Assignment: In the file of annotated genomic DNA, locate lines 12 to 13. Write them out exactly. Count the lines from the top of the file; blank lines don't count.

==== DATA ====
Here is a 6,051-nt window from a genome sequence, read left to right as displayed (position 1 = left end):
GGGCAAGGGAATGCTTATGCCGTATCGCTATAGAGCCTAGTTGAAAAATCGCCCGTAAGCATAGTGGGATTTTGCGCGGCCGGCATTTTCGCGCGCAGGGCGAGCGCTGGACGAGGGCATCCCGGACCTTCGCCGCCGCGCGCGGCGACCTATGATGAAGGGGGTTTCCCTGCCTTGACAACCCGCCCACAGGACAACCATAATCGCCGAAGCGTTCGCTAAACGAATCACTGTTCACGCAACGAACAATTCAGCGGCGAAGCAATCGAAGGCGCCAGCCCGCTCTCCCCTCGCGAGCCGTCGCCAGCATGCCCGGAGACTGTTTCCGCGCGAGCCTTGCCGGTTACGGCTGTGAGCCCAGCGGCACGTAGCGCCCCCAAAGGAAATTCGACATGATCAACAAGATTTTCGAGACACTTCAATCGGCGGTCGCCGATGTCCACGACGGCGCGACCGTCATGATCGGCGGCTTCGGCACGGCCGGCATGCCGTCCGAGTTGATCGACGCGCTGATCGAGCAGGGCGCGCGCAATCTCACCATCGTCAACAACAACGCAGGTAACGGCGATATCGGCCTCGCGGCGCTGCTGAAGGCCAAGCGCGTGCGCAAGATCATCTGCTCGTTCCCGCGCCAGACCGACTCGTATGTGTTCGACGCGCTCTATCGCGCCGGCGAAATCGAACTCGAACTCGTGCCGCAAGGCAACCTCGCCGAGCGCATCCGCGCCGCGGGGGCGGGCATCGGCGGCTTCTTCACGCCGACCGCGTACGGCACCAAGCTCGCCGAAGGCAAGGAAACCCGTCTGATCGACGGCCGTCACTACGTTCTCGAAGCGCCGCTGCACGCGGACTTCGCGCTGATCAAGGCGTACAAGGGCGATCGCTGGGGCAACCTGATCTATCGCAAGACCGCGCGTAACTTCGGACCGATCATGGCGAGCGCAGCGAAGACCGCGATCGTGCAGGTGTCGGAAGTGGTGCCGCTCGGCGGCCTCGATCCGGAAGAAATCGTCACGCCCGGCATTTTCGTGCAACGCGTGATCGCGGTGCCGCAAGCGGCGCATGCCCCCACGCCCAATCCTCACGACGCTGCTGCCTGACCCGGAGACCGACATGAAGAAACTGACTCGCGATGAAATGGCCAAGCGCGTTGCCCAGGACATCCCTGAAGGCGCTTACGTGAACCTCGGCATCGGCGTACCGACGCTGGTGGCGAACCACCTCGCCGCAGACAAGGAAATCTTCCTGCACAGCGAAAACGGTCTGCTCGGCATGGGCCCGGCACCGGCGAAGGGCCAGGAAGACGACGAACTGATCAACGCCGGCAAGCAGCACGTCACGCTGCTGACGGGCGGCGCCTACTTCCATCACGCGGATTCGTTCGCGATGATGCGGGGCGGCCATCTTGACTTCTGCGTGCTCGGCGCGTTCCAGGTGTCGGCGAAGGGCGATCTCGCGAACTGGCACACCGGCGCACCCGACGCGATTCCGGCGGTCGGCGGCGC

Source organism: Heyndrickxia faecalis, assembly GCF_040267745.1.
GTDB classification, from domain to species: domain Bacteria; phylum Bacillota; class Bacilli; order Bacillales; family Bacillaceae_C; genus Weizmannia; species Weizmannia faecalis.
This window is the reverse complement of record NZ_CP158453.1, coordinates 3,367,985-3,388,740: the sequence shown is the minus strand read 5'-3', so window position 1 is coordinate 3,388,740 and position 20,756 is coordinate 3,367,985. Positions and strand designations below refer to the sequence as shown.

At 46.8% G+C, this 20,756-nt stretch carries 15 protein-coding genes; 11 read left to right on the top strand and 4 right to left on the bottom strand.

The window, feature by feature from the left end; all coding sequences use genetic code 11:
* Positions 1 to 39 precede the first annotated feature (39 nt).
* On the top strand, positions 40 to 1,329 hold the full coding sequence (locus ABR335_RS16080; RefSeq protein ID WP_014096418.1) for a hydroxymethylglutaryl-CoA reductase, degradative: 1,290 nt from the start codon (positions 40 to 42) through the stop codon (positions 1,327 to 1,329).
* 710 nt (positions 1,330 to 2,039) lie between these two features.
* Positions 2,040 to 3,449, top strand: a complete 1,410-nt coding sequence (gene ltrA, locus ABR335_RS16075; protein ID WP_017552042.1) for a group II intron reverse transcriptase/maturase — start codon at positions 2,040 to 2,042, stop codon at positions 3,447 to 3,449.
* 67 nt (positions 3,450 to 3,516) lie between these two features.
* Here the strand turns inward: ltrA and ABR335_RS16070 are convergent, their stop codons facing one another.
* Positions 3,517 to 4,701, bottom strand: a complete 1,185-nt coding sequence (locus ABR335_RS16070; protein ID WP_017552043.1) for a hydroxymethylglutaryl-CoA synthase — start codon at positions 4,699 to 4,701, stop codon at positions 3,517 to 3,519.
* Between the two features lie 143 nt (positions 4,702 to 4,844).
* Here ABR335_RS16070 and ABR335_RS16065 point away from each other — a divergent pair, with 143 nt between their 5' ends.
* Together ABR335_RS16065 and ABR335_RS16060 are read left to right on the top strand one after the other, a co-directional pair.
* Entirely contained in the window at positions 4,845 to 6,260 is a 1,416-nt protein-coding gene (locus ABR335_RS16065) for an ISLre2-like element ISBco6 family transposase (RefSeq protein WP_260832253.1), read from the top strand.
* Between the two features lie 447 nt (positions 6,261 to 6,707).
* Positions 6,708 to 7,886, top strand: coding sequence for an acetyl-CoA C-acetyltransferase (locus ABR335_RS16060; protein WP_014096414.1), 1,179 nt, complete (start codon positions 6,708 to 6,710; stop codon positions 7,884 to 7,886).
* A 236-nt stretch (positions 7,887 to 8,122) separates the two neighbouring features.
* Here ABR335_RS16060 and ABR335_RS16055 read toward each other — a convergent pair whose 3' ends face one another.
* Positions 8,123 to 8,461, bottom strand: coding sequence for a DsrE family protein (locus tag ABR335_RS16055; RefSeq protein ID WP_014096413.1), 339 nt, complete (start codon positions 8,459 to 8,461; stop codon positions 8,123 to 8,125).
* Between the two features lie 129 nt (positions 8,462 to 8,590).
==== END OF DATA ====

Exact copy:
* 67 nt (positions 3,450 to 3,516) lie between these two features.
* Here the strand turns inward: ltrA and ABR335_RS16070 are convergent, their stop codons facing one another.